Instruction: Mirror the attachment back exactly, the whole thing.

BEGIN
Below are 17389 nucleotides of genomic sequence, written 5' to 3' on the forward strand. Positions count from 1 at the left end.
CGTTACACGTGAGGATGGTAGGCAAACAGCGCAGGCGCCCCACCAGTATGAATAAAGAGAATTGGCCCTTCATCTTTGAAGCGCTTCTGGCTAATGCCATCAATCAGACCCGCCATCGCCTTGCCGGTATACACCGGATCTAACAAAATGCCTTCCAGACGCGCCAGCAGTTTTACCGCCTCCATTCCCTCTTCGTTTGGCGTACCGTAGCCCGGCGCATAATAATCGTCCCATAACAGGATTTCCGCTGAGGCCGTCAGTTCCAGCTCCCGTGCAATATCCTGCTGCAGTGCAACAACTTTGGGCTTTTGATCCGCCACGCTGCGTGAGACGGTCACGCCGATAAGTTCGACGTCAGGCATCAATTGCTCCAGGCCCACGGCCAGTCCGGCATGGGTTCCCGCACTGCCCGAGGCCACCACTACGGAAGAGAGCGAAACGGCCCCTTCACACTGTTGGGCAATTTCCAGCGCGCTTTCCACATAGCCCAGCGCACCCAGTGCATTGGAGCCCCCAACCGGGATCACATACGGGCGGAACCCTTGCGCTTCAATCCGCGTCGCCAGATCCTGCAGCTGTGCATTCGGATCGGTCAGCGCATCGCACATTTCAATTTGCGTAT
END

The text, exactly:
Below are 17389 nucleotides of genomic sequence, written 5' to 3' on the forward strand. Positions count from 1 at the left end.
CGTTACACGTGAGGATGGTAGGCAAACAGCGCAGGCGCCCCACCAGTATGAATAAAGAGAATTGGCCCTTCATCTTTGAAGCGCTTCTGGCTAATGCCATCAATCAGACCCGCCATCGCCTTGCCGGTATACACCGGATCTAACAAAATGCCTTCCAGACGCGCCAGCAGTTTTACCGCCTCCATTCCCTCTTCGTTTGGCGTACCGTAGCCCGGCGCATAATAATCGTCCCATAACAGGATTTCCGCTGAGGCCGTCAGTTCCAGCTCCCGTGCAATATCCTGCTGCAGTGCAACAACTTTGGGCTTTTGATCCGCCACGCTGCGTGAGACGGTCACGCCGATAAGTTCGACGTCAGGCATCAATTGCTCCAGGCCCACGGCCAGTCCGGCATGGGTTCCCGCACTGCCCGAGGCCACCACTACGGAAGAGAGCGAAACGGCCCCTTCACACTGTTGGGCAATTTCCAGCGCGCTTTCCACATAGCCCAGCGCACCCAGTGCATTGGAGCCCCCAACCGGGATCACATACGGGCGGAACCCTTGCGCTTCAATCCGCGTCGCCAGATCCTGCAGCTGTGCATTCGGATCGGTCAGCGCATCGCACATTTCAATTTGCGTAT